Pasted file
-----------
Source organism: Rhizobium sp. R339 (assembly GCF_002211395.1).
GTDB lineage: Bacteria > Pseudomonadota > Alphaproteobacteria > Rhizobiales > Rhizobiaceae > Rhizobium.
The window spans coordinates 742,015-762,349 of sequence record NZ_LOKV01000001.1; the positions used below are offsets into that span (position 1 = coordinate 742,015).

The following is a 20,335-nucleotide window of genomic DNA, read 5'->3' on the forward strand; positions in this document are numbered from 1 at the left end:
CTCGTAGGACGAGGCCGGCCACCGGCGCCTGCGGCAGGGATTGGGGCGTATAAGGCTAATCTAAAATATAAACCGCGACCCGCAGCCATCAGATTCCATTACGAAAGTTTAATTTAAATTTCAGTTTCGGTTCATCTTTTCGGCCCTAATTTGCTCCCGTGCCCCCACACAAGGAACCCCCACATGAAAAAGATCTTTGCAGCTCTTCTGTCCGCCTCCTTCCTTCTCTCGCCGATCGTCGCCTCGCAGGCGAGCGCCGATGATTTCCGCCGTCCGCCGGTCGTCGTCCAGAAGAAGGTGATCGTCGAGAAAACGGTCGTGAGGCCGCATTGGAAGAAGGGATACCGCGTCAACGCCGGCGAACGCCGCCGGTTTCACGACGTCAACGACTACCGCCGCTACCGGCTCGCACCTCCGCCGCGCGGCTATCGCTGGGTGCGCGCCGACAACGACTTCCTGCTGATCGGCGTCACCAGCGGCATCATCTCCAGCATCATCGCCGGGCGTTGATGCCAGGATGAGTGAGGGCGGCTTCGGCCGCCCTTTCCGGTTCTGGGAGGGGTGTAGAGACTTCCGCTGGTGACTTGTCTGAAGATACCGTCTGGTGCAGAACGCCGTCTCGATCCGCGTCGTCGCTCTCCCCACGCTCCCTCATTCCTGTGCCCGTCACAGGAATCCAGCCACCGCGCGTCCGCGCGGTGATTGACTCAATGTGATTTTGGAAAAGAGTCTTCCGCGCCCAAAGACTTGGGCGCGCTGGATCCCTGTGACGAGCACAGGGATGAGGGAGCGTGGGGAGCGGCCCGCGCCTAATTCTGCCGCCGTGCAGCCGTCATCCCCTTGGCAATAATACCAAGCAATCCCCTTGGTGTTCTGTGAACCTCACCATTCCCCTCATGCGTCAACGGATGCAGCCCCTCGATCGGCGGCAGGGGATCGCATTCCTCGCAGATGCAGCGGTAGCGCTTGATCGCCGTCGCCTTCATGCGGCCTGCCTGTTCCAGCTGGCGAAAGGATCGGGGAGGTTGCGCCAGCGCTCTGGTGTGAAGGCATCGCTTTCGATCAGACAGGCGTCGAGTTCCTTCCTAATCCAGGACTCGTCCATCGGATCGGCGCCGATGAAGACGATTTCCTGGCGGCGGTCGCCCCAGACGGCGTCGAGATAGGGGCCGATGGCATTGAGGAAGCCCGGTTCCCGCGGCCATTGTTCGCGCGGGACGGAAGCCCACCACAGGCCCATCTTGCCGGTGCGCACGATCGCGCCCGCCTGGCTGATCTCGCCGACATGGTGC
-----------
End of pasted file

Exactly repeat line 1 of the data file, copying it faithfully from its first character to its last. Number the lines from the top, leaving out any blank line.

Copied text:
Source organism: Rhizobium sp. R339 (assembly GCF_002211395.1).